Atiya Anjum-Wilkinson
Atiya Anjum-Wilkinson vanished in November 2009 after going to stay with her father, Razwan Ali Anjum.

A six-year-old girl who was abducted and taken to Pakistan more than three years ago by her father is on her way back to the UK.

Atiya Anjum-Wilkinson disappeared in November 2009 after going to visit her father, Razwan Ali Anjum.

She was last seen by her mother, Gemma Wilkinson, 32, on her third birthday when Anjum collected her from her home in Ashton-under-Lyne, Greater Manchester.

The former insurance salesman, whose on-off relationship with Wilkinson ended in 2008, had claimed that he was taking Atiya to Southport.

Instead, he took the toddler to Lahore, Pakistan, and told her mother that she was "never going to see Atiya again".

Anjum is currently serving a prison sentence in the UK for refusing to reveal his daughter's whereabouts despite a court order.

According to BBC's correspondent in Islamabad, Aleem Maqbool, the little girl has been located in Pakistan and is due to arrive at Manchester airport later today (Friday).

Absolute nightmare

In November, Wilkinson, who has made has made several appeals for information about her daughter's whereabouts since 2009, launched a fresh appeal. She told the press that it was an "absolute nightmare" not knowing if Atiya were alive or dead.

Speaking ahead of Atiya's sixth birthday, Wilkinson, a former charity worker, said: "It's been an absolute nightmare. As to her whereabouts we know nothing. We've had no contact. I'm worrying every day, every single day. Everything is affected by it. When I close my eyes I see her.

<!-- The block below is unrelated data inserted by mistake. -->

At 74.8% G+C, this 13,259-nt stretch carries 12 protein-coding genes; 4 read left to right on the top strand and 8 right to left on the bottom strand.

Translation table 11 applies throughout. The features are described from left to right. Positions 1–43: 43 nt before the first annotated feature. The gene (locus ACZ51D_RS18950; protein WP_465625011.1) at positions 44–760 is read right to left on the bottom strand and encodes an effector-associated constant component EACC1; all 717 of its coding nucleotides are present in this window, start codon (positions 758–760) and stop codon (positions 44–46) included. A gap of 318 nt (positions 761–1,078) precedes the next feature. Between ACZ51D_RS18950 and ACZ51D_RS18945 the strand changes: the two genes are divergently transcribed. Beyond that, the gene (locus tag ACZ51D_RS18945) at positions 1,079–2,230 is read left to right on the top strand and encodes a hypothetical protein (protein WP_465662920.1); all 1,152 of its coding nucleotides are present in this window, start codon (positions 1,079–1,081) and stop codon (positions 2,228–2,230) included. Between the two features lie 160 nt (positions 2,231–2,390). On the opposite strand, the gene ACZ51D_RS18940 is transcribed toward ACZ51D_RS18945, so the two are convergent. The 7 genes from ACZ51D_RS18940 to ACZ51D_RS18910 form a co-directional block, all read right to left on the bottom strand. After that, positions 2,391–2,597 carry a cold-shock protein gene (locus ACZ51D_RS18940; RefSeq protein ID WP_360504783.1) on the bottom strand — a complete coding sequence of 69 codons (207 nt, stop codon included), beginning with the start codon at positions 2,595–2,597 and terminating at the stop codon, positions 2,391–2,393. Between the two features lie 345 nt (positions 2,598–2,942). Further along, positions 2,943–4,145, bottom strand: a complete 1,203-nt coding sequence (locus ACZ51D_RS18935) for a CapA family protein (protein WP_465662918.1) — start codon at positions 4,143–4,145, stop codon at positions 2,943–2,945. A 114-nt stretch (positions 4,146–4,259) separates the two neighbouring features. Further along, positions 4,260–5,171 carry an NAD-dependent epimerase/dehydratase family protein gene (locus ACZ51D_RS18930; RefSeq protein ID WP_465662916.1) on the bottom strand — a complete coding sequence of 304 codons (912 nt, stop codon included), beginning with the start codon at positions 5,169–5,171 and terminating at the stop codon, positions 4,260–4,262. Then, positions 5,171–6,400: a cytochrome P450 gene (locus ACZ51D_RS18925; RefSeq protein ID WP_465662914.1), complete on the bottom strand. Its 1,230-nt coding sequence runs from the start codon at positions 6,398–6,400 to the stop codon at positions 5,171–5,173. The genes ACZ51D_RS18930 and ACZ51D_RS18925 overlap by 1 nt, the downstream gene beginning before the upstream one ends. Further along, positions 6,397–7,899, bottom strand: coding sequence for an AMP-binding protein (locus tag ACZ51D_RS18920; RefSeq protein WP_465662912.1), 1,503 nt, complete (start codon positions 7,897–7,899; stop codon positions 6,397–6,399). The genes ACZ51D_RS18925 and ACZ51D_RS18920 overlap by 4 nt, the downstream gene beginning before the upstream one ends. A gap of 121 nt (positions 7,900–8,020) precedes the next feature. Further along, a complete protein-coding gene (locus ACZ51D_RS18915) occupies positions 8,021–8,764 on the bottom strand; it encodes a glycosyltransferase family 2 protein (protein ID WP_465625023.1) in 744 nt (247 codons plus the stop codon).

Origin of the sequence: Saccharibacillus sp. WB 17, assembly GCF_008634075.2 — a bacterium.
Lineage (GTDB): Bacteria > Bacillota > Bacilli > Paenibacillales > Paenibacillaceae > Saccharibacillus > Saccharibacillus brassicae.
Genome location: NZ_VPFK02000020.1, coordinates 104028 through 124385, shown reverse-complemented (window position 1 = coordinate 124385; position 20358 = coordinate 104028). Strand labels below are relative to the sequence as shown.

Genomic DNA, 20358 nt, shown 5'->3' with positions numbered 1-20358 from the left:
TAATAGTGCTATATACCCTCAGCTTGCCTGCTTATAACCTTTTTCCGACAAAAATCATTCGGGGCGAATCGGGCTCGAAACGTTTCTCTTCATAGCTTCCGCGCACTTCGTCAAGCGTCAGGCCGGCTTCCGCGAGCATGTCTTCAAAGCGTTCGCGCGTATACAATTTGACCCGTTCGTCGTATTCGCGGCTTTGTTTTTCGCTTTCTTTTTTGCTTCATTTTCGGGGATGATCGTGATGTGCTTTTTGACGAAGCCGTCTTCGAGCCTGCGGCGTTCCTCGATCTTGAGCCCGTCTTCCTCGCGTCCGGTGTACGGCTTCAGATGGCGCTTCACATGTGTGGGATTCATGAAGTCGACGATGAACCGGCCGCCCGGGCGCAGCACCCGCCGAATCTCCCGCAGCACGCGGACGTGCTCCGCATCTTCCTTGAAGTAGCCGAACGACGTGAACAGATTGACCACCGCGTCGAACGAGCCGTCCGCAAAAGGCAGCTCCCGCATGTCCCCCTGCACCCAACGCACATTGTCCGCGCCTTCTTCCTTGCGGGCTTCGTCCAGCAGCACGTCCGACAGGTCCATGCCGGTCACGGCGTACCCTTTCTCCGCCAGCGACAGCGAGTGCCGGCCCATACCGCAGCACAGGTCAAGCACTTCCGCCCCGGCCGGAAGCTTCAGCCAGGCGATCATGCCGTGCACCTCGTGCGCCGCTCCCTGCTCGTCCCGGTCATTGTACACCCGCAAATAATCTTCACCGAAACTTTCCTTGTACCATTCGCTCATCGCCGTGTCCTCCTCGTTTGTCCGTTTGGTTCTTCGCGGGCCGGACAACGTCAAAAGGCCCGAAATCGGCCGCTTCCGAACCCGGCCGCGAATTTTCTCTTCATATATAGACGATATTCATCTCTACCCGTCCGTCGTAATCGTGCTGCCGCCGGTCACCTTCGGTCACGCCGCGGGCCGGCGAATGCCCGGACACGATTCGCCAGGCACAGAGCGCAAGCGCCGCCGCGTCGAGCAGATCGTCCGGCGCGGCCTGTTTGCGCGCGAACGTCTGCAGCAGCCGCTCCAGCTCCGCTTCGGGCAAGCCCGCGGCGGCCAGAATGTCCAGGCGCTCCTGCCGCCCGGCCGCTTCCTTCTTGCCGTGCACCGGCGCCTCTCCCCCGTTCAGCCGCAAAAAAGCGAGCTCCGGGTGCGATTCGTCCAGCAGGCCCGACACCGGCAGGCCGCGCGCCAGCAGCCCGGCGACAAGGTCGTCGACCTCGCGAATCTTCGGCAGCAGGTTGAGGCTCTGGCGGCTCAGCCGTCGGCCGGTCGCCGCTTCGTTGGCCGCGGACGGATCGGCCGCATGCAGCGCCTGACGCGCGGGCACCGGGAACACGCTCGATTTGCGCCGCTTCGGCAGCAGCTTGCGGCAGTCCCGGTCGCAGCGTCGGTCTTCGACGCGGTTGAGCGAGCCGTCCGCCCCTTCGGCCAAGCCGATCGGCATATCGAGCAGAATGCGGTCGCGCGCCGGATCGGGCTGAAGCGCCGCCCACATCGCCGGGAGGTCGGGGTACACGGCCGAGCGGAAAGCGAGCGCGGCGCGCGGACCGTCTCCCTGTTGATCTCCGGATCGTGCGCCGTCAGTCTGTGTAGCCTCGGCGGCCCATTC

"I say goodnight to her every night before bed. I pray she's okay. We don't have any proof that she's okay, there is no proof she is still alive. It's been discussed that she could have been sold, but I don't want to believe it.

"She was so funny. She was a little bundle of joy. We just want her home."

In early 2012, Wilkinson took legal action against her former partner in a desperate bid to force him to disclose information about Atiya's location.

Anjum was given a fourth consecutive jail term by a high court judge in April after he refused to reveal his daughter's whereabouts. He claimed that she was in Pakistan or Iran but insisted that he did not know exactly where.

The presiding judge, Mr Justice Moor, enforced a 12-month prison sentence after he found Anjum in contempt of a high court order.

The judge said: "I am certain that he is in contempt. It is absolutely absurd for him to suggest that he does not know the whereabouts of his daughter and he cannot contact her.

"I am certain he is lying."

It is believed that Atiya was finally located after police released a computer-generated image of how she might look now.